From: NASA HQ
Posted: Tuesday, September 22, 2015
Tropical Depression 16E made landfall in northwestern Mexico on September 21 and NASA's Aqua satellite and NOAA's GOES-West satellite captured imagery of the storm that is bringing heavy rainfall.
At 5 p.m. EDT on Sunday Sept. 20, Tropical Depression 16-E (TD16E) developed off the west coast of the Baja California Peninsula.
A false-colored infrared image from the Atmospheric Infrared Sounder or AIRS instrument aboard NASA's Aqua satellite showed cold cloud top temperatures (colder than -63/-53C) within TD16E on Sept. 21 at 5:35 a.m. EDT). Cloud top temperatures that cold indicate very high thunderstorms with the capability for dropping heavy rainfall.
By 11 a.m. EDT (1500 UTC) on Monday, Sept. 21, TD16E made landfall over northwestern Mexico, about 140 miles (230 km) north of Santa Rosalia, Mexico. It was centered near 29.2 North and 112.1 West at that time. Maximum sustained winds were near 35 mph (55 kph) with higher gusts. The depression was moving toward the north-northeast near 18 mph (30 kph) and this general motion is expected to continue through Tuesday.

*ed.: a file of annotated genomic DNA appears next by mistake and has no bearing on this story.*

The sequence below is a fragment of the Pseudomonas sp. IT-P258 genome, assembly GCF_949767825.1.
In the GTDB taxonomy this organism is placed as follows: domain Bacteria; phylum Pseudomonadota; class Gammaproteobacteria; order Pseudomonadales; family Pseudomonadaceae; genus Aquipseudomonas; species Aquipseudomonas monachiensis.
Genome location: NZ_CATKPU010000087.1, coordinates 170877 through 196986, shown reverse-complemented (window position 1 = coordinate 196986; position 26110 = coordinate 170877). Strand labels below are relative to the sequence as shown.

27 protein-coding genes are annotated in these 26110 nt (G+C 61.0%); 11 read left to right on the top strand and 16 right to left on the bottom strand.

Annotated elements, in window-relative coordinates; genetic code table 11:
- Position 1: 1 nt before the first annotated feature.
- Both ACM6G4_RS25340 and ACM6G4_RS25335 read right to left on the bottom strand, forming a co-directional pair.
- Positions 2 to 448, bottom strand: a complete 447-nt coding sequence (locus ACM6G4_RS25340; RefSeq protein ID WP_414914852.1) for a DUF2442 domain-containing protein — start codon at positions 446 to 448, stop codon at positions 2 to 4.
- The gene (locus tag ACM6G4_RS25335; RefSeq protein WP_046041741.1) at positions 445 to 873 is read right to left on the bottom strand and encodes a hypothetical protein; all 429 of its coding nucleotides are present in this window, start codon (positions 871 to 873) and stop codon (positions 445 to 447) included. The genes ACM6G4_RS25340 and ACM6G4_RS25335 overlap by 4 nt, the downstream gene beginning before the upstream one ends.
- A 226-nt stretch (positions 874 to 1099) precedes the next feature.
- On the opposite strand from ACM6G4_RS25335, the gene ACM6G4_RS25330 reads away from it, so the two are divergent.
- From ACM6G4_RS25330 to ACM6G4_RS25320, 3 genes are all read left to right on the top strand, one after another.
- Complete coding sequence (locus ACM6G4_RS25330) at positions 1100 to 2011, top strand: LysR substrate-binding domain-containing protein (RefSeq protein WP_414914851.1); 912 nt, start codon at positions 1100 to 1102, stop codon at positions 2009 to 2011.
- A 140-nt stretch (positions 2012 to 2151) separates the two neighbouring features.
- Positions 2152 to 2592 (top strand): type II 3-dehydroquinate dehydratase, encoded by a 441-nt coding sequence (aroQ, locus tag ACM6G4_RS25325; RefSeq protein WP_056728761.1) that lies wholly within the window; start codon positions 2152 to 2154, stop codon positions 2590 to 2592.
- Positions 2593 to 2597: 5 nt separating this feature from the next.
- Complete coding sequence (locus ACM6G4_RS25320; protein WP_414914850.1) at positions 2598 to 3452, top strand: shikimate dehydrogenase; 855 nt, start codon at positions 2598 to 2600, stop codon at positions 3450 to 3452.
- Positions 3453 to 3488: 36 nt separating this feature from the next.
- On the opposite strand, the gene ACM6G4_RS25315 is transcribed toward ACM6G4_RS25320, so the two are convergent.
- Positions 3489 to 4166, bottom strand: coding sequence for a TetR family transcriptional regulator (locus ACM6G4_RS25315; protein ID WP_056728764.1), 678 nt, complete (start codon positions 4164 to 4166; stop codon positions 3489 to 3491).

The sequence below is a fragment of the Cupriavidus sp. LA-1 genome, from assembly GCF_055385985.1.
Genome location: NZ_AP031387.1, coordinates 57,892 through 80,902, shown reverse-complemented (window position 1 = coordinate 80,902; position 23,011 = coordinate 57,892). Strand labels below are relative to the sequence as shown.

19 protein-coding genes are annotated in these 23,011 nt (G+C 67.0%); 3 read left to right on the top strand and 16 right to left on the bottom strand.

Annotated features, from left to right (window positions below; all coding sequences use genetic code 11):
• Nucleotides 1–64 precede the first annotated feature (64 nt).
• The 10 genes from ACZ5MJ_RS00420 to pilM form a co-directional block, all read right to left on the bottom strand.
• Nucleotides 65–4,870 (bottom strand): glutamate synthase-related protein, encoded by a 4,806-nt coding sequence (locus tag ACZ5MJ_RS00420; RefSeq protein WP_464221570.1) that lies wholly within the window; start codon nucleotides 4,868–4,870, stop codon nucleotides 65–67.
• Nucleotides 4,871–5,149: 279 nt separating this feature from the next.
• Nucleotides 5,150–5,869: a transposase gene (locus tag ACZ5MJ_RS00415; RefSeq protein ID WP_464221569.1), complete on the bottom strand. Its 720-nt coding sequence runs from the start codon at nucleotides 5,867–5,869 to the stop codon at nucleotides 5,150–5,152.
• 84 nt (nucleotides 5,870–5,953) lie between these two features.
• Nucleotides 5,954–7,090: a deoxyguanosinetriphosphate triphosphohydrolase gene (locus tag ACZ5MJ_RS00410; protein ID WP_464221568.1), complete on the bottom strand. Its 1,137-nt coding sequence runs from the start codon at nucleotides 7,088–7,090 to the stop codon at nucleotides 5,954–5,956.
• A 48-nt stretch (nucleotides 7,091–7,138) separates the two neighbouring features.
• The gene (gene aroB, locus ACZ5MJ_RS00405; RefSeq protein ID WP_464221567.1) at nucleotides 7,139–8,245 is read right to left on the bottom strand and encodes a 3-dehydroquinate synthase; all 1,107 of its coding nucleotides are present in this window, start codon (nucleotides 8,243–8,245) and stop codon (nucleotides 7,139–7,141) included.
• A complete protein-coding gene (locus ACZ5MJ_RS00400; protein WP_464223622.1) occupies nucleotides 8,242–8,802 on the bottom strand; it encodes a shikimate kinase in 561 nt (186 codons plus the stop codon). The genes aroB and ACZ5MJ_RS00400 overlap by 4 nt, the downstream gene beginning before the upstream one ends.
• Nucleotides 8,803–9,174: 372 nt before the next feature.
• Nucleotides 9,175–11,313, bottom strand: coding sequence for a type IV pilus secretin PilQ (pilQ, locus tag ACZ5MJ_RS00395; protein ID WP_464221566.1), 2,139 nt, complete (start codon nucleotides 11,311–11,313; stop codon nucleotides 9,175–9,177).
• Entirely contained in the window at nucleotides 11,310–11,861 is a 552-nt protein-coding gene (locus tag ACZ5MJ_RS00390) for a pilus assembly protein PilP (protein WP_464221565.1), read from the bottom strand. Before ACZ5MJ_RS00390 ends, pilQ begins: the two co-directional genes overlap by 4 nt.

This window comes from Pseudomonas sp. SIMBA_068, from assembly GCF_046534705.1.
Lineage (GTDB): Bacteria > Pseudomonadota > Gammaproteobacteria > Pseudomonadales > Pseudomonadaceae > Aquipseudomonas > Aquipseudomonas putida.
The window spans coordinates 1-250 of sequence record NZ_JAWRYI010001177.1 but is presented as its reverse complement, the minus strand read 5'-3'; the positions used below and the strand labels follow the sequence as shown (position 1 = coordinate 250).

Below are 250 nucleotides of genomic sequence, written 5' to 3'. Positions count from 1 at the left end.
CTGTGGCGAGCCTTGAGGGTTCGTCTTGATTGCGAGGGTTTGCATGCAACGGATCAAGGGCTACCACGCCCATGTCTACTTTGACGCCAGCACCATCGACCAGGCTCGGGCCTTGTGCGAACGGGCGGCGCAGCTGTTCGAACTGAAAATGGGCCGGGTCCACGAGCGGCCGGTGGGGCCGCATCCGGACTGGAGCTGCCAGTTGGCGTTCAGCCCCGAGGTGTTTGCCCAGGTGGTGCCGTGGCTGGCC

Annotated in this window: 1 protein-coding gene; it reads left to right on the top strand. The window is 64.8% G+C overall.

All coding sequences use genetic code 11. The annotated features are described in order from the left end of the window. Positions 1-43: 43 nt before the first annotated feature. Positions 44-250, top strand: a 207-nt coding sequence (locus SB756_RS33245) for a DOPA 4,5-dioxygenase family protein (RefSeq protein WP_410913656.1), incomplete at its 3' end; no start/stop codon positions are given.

The National Hurricane Center noted that on the forecast track, the center of the depression will continue to move across extreme northwestern Mexico and move into southern Arizona at night on Monday, September 21 or early on Sept. 22, Tuesday morning.
A visible image of the U.S. southwest and western Mexico was taken from NOAA's GOES-West satellite on Sept. 21 at 1745 (1:45 p.m. EDT) and showed the clouds of TD16E over northwestern Mexico.
According to NHC, the depression is expected to produce rainfall amounts of 3 to 5 inches across the northern Baja California peninsula, the northwestern Mexican state of Sonora, and Arizona and New Mexico. Isolated maximum amounts of 12 inches are possible in Baja California and Sonora, Mexico. Isolated maximum amounts of 8 inches are possible in Arizona and New Mexico. Between 1 to 2 inches of rain is expected over portions of southern California through Tuesday. This rainfall could cause life-threatening flash floods and mudslides, especially in mountainous areas.
The National Weather Service in Tucson, Arizona issued a Flash Flood Watch for Sept. 21, 2015. Storm total rainfall amounts are expected to range between 1 and 2 inches in lower elevations...with amounts in excess of 3 inches possible in some mountain locations.
Weakening is forecast and the depression will likely degenerate to a remnant low later on Monday, September 21.
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